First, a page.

12th Nov 2010

Freedom of expression debate

What to make of a Tory Councillor’s tweet calling for a British woman to be stoned to death? Or the man who tweeted his wish that an airport be blown up because of its poor customer service? Or amazon’s decision to continue selling a book on the pleasures of paedophilia? And so on, and on, and on…

My views on freedom of speech/expression are somewhat at odds with current laws, though the problem is often to do with interpretation of those laws rather than the laws themselves.

First, the law against incitement to religious or racial hatred should be split in half, and the religious element abolished. It should not be an offence to express criticism or hatred towards any religion or faith. Expressing hatred of any kind is not pleasant and is often morally repulsive, but such an act should not be criminalised. I draw a line at racism however – racial hatred of any kind should be policed (preferably self-policed) and deemed illegal.

Second, the Public Order Act needs to be revised (or, at least, re-interpreted) so that the offence of offending others is not enforced willy-nilly, and is only enforced in situations where racist forms of offence cause public disorder (or, at least, a threat to public order).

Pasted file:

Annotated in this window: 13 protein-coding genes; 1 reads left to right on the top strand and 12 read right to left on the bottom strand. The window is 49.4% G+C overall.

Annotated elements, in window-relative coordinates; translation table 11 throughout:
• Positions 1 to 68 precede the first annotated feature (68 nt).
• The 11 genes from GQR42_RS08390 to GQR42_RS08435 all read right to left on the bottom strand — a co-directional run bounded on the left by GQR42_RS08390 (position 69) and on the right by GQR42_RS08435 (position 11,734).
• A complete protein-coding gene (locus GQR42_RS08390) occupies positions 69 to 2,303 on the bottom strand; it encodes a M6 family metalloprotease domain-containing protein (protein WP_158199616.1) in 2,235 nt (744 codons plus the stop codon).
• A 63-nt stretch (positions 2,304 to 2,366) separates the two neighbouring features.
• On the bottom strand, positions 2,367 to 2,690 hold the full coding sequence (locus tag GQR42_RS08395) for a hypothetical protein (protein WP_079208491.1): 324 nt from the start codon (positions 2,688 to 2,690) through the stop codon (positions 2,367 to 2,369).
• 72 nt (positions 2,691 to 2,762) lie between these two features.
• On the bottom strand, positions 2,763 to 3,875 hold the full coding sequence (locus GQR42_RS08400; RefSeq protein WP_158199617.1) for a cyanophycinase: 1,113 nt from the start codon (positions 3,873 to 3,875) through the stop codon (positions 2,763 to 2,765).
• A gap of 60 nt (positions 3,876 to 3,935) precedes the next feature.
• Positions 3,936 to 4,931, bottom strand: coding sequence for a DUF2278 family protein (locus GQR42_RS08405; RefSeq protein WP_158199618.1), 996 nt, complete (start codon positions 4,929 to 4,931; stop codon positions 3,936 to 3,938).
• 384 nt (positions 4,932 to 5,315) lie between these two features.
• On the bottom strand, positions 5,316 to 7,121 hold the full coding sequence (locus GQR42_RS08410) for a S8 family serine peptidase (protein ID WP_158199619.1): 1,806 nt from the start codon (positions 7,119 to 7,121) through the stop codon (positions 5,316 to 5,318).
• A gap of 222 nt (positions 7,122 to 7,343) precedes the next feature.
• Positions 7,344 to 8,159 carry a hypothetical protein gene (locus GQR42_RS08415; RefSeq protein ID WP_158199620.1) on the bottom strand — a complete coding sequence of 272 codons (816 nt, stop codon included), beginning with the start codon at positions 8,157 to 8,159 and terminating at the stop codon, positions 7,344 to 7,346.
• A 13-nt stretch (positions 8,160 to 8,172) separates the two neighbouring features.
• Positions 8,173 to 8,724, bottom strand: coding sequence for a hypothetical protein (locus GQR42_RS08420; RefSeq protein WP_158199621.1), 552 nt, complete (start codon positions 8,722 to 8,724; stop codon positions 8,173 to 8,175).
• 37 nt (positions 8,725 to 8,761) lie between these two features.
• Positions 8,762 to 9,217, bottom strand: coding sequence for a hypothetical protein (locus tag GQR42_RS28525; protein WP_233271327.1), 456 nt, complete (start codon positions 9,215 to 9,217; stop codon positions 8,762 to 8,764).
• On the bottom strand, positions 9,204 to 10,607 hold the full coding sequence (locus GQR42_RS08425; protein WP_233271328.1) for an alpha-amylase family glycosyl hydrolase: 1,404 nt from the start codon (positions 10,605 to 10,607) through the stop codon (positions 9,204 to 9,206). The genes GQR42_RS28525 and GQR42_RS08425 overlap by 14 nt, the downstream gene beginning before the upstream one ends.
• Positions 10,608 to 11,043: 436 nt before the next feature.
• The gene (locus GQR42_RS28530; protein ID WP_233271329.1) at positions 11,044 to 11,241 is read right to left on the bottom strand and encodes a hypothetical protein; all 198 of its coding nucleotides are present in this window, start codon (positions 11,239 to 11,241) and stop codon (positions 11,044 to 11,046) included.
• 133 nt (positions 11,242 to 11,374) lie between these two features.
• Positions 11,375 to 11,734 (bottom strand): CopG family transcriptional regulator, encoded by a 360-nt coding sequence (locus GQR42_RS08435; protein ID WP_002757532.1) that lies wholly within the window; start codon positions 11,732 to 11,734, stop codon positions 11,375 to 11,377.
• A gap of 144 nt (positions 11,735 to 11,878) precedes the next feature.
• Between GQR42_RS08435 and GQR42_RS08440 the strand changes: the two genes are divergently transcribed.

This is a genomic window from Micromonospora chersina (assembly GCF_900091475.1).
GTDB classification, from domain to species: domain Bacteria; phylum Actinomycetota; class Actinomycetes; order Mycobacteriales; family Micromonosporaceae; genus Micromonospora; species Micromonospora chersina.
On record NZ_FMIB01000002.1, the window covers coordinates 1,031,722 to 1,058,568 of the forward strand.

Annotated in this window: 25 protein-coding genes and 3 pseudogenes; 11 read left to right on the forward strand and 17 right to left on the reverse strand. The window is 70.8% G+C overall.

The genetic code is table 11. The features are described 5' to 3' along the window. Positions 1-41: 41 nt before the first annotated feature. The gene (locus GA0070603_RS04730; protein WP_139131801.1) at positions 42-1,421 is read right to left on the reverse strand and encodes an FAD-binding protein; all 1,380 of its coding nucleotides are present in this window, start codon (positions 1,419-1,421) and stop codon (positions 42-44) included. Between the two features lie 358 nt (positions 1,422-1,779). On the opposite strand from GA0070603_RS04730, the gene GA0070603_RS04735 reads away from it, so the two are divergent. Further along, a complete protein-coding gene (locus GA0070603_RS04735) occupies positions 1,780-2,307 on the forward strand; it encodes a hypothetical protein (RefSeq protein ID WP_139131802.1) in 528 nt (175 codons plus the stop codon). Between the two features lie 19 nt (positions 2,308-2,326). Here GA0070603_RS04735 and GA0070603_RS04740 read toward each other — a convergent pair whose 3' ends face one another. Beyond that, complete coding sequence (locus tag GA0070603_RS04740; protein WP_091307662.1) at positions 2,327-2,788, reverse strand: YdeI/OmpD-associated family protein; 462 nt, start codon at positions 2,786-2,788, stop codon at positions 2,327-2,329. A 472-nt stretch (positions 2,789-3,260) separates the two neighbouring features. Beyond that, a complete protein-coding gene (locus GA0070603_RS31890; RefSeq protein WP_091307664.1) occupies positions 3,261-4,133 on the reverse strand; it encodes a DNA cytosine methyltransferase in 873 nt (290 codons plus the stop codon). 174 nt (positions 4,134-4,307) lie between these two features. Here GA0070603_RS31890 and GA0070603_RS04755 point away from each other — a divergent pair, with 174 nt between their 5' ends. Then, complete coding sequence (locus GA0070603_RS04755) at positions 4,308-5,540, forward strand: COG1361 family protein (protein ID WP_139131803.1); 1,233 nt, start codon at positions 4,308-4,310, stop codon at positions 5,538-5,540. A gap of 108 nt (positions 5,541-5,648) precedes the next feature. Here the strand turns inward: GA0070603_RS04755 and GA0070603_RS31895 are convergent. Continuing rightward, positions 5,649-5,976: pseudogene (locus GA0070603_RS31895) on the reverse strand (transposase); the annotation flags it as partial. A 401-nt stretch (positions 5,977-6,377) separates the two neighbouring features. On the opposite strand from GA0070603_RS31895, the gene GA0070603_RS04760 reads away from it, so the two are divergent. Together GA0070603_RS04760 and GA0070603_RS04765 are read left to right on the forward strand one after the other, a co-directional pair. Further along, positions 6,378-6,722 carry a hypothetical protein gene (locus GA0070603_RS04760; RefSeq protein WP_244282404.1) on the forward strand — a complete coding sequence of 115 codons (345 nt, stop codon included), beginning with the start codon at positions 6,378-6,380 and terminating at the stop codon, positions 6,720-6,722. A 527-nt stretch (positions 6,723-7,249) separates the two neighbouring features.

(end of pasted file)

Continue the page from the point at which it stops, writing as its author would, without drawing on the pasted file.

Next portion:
Third, the Communications Act 2003 – the section on malicious communications – needs a serious re-think. Under this Act, it is an offence to send by means of a public electronic communications network a message or other matter that is grossly offensive or of an indecent, obscene or menacing character. In principle, this may appear just, but in practice we are left with a wide-open and - as the Public Order Act – completely uncertain set of criteria for what constitutes grossly offensive, indecent, etc. Surely cases of obscenity and indecency are able to be dealt with by the Obscene Publications laws on pornography, sexual violence, etc. - there’s no need for this extra piece of legislation. But as for cases of offensiveness – what’s considered offensive to some people (say, denying the holocaust) brings no offence to others, so who decides where to draw the line? (Big Brother! I hear you cry with intrepidation… Orwell must be turning in his grave! And Milton for that matter.)

I would hazard a guess there are few more difficult legal terms to apply/interpret than the term offensive. After all, isn’t the term offence – and the term offender – used in a very general sense to mean all law-breakers? If a term has such general usage, it’s a dangerous route trying to apply it to a specific clause of a specific law.

This country is already a highly-policed, highly-censored state, with some of the strictest libel and slander laws in the developed world, and legislation needs to be cropped rather than expanded. Let people say what they wish – unless they are explicitly discriminating against others on the grounds of their race or ethnicity – and let lay people, not lawyers, judge for themselves the relative merits of different voices, with different points of view. Surely this is a core panoramic principle of democracy that must be defended by us all?

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